The co-main event featured WEC featherweight champion Urijah Faber (Pictures) taking on PRIDE veteran Joe Pearson (Pictures) in his first title defense. Faber was too much for the challenger, overwhelming him with slams and punches from the guard early in the first round.
Inside the Hard Rock Hotel and Casino’s The Joint, a packed house gave the WEC a warm welcome in its first foray into Las Vegas. The debut of the brand under the expanding Zuffa umbrella was a measured success. The nine-fight slate provided a number of solid bouts.
McCullough ended the night with an exclamation point when Cope succumbed to a brutal series of strikes, the most prominent being a vicious elbow from side-control that was quickly followed by a tapout at 2:53 of the opening round.
Cope lay on the canvas holding his ribs and writhing in pain after “Razor” was pulled off of him. He later informed the crowd he had sustained a rib injury, although he could not recall exactly when it happened in the fight.
In what was billed as a battle between top-level strikers only one brief exchange occurred while the fighters were upright. McCullough landed flush with a right hand that sent Cope retreating and as Cope attempted to counter, McCullough planted him squarely on the mat.
Cope, a relative newcomer to the sport of mixed martial arts, went on the offensive, looking to secure a submission from his back. First he tried to position himself for a gogoplata, making it as far as placing his shin across McCullough’s throat. But “Razor” did not panic and eventually wriggled free before punishing Cope with a number of heavy punches and elbows.
Shifted under McCullough again, Cope then rolled for an ill-advised kneebar. However, the Huntington Beach, Calif.-based “Razor” rapidly scampered out of danger before pounding on his prone foe.
McCullough eventually secured side-control before unloading the fight-ending outburst.
“I trained my ass of for this, this is my full-time job,” the victorious McCullough told Sherdog.com. “So, I wanted to show people that I’m not one-dimensional. I’m an MMA fighter, I’m not just a Thai boxer.”
The main event was deemed fight of the night and McCullough took home an extra $5,000 check from WEC promoter Reed Harris. As for future plans, speculation immediately turned to a McCullough-Rich Crunkilton showdown. McCullough made it clear he is willing to take on any and all challengers for his WEC lightweight belt.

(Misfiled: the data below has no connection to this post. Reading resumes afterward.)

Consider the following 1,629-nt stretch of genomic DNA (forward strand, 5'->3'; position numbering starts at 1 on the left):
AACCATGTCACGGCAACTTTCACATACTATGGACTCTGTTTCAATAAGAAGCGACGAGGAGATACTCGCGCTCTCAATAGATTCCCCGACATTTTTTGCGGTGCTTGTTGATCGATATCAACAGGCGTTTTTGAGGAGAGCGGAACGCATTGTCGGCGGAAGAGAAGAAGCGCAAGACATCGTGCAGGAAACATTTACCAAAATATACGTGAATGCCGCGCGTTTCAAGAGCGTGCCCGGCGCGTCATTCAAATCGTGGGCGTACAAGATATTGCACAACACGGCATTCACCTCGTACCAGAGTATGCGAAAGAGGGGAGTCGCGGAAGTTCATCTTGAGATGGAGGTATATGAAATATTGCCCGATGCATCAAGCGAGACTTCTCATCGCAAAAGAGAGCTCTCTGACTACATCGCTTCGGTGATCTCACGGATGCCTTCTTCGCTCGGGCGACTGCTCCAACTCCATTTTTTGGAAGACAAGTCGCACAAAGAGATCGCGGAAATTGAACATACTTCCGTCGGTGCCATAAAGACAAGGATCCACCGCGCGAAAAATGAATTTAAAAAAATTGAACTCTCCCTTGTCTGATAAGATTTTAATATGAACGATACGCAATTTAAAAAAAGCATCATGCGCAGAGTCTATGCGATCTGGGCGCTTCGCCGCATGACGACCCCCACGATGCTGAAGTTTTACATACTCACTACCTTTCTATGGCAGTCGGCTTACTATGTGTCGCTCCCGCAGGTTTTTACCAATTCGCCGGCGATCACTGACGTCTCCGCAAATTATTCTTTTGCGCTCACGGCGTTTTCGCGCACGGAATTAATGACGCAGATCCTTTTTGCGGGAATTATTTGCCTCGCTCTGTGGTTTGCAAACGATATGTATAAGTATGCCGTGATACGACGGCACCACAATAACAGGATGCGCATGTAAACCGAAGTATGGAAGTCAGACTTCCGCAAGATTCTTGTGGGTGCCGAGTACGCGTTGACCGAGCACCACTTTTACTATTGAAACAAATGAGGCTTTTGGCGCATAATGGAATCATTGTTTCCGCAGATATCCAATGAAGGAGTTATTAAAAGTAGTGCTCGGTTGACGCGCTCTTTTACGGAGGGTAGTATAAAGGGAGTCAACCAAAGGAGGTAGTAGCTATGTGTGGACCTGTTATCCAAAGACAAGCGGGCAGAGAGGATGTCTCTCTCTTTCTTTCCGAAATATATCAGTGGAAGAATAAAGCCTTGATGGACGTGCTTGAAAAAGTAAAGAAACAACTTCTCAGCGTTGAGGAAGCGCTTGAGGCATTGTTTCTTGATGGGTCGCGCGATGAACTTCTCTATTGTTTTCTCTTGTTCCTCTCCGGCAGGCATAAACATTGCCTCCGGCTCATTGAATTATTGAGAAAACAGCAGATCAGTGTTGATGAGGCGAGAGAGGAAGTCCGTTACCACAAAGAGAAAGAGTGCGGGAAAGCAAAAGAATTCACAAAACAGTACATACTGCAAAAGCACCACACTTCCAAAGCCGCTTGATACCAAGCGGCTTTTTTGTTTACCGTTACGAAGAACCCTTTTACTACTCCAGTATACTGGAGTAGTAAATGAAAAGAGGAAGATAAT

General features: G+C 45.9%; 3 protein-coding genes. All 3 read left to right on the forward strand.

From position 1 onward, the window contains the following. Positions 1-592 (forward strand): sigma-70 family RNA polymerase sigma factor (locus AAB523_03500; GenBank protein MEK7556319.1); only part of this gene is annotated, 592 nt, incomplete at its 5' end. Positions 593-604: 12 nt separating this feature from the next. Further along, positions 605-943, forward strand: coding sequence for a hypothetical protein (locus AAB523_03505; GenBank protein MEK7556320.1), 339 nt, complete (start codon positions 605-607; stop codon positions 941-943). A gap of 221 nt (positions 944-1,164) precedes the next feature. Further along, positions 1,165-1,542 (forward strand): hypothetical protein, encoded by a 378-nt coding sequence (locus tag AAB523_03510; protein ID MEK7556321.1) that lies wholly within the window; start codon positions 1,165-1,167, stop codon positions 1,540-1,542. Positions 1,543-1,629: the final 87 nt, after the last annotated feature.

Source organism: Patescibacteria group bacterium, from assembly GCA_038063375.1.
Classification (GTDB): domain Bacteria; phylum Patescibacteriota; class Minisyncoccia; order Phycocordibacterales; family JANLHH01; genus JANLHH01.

Featherweight champion Urijah Faber (Pictures) won his title with a decisive and brutal stoppage over Cole Escovedo (Pictures) last March. In his first defense, “The California Kid” was equally impressive, dominating Joe Pearson (Pictures) before finishing him with strikes at 2:31 of the first frame.
Pearson’s troubles began when he attempted to counter a Faber low kick by rushing the wrestler. Faber, a native of Sacramento, Calif., had a response of his own, ducking under Pearson’s strikes and lifting him into the air before forcefully slamming him to the canvas.
Without delay the WEC champ attempted to repeat his feat of strength but was thwarted when the Miletich-trained challenger untangled his guard as Faber lifted him into the air. Pearson had no answer for the powerful Faber, and was soon hurtling towards the mat again, recipient of another Faber slam.
The end came soon after when the champion pummeled away from inside Pearson’s guard, landing a slew of heavy strikes. The final salvo included a right hand that grazed Pearson’s forehead, followed by another that crashed right into his jaw. Faber only relented when referee Steve Mazzagatti recognized Pearson’s tapout and pulled the champion from his opponent at 2:31 of the first round.
The impressive showing from Faber garnered him a bonus check for knockout of the night and kept him atop the WEC featherweight division.
During his post-fight interview, Faber called out a man many feel is the top 145-pound fighter in the world, Norifumi Yamamoto (Pictures). Whether or not that challenge is answered remains to be seen.
John Alessio (Pictures) was a serious contender for the vacant WEC welterweight title before his match with fellow veteran Brian Gassaway (Pictures), but he may have upped his stock even more after his skillful victory.
The fighters clinched after trading a few cursory shots but it was Alessio who took control early with a beautiful outside trip takedown from the clinch.
Alessio improved his position from half-guard to mount soon after hitting the mat and began to riddle Gassaway with downward strikes. Feeling the pressure, the Chicagoan gave up his back to Alessio, who sank his hooks in short order before going to work on the choke. Although he was defending well, Gassaway eventually fell victim to Alessio.
“The Natural” baited his prey into defending one side and then slipped his free arm under Gassaway’s neck to cinch the fight-ending rear-naked choke. Gassaway held out as long as he could but was forced to tapout with just 10 seconds remaining in the first round.